"It's a very rare form of cancer," he said. "It's very rare, but it's very treatable. We feel like we've got the best people in the world looking after the deal."
Petty said he hasn't been around the race shop much since November and hasn't done many sponsorship appearances since he and Lynda began "chasing this."
"After 50 years, I figured I better hang around a while," said Petty, who has spent his entire life traveling to racetracks. "Put that on the back-burner because I felt like she was a little bit more important than racing right now."
Petty said his wife was feeling much better after having surgery on both eyes. He left her briefly to come to Daytona International Speedway, where Petty has a record seven wins in the Daytona 500.
"I went in (Saturday) morning and she was jumping around and she said get up and get out of here and get over to Daytona," he said. "I know she's feeling pretty good from that standpoint. We're glad and we appreciate all the prayers and thoughts we've had for the family."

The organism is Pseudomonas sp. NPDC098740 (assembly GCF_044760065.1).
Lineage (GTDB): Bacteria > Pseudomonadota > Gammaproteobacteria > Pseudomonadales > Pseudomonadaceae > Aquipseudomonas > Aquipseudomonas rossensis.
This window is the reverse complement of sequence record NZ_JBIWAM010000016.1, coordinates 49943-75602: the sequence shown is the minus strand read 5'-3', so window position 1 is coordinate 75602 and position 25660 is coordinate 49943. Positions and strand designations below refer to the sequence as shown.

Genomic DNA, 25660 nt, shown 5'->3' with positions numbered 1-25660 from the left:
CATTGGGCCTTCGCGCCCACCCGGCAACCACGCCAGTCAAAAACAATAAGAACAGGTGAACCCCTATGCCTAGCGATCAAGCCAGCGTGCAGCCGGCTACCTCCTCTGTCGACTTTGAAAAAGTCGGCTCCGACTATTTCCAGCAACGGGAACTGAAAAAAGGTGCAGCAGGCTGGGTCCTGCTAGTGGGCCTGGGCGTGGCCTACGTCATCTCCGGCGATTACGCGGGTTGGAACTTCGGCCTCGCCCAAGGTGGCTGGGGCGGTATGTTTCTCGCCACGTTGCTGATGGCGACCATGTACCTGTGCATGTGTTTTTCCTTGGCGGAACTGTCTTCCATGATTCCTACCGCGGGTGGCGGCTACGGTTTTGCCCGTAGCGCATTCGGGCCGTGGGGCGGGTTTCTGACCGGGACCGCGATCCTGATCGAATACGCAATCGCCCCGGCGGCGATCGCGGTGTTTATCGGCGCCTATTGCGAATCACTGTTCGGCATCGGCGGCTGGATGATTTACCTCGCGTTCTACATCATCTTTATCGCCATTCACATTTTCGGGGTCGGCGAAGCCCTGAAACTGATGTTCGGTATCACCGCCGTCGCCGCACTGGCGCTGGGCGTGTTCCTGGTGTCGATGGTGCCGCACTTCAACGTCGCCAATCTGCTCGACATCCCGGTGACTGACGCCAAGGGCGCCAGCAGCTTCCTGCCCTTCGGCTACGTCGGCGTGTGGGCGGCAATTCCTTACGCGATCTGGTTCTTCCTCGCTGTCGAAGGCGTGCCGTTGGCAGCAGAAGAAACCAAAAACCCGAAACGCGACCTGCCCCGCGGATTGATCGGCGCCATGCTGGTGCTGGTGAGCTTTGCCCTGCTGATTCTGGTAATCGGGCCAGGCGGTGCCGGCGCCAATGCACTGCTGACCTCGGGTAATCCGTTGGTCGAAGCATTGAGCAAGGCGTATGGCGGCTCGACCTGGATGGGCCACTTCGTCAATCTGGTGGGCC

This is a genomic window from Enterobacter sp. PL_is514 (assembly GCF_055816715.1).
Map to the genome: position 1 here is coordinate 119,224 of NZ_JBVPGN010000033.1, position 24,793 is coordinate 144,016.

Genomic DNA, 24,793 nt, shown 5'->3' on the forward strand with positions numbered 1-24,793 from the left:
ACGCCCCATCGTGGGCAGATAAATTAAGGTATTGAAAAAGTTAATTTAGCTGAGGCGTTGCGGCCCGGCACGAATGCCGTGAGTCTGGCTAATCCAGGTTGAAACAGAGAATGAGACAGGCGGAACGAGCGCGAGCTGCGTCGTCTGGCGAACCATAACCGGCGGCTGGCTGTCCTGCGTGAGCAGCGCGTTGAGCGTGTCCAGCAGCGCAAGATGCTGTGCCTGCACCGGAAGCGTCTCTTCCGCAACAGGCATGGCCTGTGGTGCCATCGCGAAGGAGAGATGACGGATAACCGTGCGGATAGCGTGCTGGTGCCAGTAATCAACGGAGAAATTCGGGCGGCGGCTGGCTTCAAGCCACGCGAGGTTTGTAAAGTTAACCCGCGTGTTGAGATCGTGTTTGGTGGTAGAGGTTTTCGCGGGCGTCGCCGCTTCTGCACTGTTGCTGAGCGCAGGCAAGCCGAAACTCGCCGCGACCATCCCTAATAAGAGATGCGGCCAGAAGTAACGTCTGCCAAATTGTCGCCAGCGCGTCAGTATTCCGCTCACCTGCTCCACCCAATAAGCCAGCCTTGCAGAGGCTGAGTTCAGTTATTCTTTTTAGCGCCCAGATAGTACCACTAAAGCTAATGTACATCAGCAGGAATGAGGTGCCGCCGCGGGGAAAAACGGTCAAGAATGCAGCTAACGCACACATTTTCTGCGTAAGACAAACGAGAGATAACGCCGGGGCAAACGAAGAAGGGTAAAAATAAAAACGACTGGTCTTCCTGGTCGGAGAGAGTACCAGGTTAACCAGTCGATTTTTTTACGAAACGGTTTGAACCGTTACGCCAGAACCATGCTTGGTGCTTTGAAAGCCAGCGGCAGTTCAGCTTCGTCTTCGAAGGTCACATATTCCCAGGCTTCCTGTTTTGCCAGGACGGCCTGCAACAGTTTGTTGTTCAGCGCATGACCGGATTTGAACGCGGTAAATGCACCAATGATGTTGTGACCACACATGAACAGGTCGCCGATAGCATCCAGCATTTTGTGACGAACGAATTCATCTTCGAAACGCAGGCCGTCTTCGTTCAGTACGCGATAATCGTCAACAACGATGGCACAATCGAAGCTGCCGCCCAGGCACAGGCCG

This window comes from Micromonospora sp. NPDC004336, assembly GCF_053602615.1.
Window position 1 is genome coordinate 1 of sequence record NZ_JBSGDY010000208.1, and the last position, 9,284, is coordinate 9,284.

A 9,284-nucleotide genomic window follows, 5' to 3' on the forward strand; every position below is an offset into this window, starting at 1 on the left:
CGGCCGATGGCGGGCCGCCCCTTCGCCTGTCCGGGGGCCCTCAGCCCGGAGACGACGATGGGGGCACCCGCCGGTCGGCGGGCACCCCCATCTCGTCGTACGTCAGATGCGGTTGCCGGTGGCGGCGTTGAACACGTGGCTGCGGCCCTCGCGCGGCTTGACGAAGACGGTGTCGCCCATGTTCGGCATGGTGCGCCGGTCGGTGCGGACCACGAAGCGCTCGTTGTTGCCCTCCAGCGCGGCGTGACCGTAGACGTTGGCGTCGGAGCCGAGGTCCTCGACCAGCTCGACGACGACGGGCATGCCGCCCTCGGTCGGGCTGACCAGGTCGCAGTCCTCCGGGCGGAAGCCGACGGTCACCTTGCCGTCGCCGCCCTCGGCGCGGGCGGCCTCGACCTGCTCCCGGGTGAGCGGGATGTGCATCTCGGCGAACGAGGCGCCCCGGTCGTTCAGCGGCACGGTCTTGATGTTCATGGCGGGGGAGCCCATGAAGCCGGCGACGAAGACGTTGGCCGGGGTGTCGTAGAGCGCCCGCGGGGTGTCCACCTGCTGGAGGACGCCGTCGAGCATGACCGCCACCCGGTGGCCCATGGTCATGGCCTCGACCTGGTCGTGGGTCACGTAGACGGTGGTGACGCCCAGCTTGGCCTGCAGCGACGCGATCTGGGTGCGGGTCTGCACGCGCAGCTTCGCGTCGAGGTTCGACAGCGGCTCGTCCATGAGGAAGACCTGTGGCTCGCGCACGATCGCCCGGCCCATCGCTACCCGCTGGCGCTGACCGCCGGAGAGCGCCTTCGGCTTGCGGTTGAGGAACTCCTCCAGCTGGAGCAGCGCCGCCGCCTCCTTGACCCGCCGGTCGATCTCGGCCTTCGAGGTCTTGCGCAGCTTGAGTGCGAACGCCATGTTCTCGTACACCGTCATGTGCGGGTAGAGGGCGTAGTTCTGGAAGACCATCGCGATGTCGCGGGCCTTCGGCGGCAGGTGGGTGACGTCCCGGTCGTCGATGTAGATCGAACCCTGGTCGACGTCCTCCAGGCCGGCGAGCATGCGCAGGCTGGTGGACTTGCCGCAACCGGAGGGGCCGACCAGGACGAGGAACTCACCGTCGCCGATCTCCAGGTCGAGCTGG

Lynda Petty is being treated at Duke University Medical Center and getting around-the-clock care with help from family members and nurses.
"They feel like they can completely wipe the cancer out," Petty said. "Naturally, it's going to take a little while to do it."